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Laurentian president now says he can’t guarantee CCAA will be done by end of January

But Robert Haché says it definitely needs to be finished in the first quarter of 2022
Robert Haché, president and vice-chancellor of Laurentian University during the press conference held March 11. (Keira Ferguson/

With the courts recently having approved Laurentian University’s request to extend its insolvency restructuring into the new year, the president of the university now says he can’t guarantee it will be done by the current Jan. 31, 2022 deadline.

With Laurentian declaring insolvency Feb. 1 of this year under the Companies’ Creditors’ Arrangement Act (CCAA), that would mean the university could be under bankruptcy protection for more than a year.

Laurentian president Robert Haché addressed the matter at the Sept. 21 meeting of the university’s senate.

The current extension of the stay of proceedings protecting the university from its creditors is until Jan. 31 of next year, but Haché revealed in his president’s report that “the exact date of Laurentian’s exit from the CCAA cannot be stated unequivocally at this time.”

However, he said this will need to occur in the first quarter of 2022. 

Haché said Laurentian’s path through the CCAA process is being assisted by a $35-million bridge loan (also called a debtor-in-possession, or DIP loan). 

“Cash flow at the university is currently relatively strong, which is expected for this time of year, but the process must be concluded as rapidly as possible,” he said.

As has become routine at Laurentian senate meetings, the university president received some pointed questions about the CCAA from members of the governing body.

Senate member Josée Turcotte, a psychology professor at Laurentian, asked Haché why the CCAA process is taking so long.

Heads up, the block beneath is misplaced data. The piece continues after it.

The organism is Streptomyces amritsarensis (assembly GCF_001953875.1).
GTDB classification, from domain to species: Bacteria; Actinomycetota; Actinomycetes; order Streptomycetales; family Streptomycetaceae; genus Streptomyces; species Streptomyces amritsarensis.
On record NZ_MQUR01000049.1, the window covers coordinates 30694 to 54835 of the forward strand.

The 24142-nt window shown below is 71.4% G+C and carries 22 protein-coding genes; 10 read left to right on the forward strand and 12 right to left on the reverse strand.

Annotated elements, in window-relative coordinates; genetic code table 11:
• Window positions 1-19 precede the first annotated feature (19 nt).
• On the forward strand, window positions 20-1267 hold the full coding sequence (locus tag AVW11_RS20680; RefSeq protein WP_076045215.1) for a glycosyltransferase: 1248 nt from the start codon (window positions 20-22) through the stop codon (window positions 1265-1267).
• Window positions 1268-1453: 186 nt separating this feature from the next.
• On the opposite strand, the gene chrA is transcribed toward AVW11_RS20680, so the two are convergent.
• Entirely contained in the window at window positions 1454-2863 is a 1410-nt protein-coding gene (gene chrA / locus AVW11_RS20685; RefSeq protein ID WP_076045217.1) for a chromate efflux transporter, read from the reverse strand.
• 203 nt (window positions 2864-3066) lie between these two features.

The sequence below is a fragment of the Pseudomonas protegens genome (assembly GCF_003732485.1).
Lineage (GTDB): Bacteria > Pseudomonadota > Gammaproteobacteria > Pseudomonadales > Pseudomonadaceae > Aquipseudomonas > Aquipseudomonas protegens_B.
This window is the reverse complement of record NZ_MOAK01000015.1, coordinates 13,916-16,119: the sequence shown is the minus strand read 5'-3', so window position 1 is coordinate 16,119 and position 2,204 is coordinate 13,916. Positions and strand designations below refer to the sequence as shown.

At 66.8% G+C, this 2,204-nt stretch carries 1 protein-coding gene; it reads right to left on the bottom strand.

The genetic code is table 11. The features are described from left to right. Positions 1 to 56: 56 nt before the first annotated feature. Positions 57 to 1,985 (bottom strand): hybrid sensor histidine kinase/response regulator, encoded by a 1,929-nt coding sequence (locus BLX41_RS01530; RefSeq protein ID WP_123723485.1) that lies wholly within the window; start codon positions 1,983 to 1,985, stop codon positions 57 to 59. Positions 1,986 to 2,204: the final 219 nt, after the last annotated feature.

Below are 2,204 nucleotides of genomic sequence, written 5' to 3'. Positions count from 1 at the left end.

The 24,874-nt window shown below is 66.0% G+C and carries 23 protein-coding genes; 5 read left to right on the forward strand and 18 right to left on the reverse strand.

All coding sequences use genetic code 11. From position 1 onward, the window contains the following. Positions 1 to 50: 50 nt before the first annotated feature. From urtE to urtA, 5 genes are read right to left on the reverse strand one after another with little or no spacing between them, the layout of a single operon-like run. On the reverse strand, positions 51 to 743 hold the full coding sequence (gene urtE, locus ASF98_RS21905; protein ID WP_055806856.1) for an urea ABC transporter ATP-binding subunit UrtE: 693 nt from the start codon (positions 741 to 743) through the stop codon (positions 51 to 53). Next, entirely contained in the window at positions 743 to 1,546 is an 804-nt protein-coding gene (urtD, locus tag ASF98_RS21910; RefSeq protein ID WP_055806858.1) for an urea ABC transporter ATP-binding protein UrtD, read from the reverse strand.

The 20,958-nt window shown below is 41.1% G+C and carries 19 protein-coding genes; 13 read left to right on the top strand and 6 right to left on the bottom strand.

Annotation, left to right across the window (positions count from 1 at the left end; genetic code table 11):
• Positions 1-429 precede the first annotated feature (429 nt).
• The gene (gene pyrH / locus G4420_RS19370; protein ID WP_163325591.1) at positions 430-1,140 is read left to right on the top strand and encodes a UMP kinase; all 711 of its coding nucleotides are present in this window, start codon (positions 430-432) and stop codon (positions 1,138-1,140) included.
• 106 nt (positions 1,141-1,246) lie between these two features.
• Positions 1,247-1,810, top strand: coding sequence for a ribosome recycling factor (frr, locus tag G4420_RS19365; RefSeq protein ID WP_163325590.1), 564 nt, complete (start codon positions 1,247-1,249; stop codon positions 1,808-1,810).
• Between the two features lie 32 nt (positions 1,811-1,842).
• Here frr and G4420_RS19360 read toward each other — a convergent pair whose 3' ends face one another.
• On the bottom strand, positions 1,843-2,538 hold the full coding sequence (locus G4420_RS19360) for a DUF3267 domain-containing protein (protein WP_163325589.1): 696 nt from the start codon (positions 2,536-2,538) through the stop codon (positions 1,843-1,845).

She wondered why the university didn’t start divesting itself of assets earlier on, when it said it needed to do this from Day 1 in the process.

“The longer we stay under CCAA, there’s a lot of repercussions related to this,” she said, adding that the faculty “get squeezed and squeezed and squeezed … I have serious concerns about that, President Haché.”

Haché said that his “personal promise is not one day longer in CCAA than necessary.”

He said there has been some misunderstanding in the community that somehow the CCAA process was going to be a “very short process” of three to four months, but that Laurentian tried to communicate from the start that it would last at least until the end of the year.

“That’s actually quite rapid as far as CCAA processes go,” Haché said, adding that the process is taking longer than Laurentian would have liked, but by days or weeks. “In many instances they can last two or three years … 

“Are we absolutely going to finish by Jan. 31? I can’t promise that. But what I can promise is that it needs to finish in the first quarter of 2022. That’s a requirement.”

After declaring insolvency Feb. 1, and making massive cuts to its faculty and programs, among other actions, Laurentian University is currently in Phase 3 of the CCAA.

Haché said in his report that the critical milestones for Phase 3 of the CCAA process include concluding a plan of arrangement with Laurentian’s creditors that is acceptable to them in satisfaction of their claims, is acceptable to the court and then to implement the terms of the restructuring plan.

“I know this process has been extremely difficult and has caused much pain and frustration,” he said in his report.

“I reiterate that the university only embarked on this path as there was no other option. We stand by the decision to undertake a formal restructuring proceeding, and the extraordinary milestones achieved to date make clear that it was in the best interest of the university to have done so.”


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Heidi Ulrichsen

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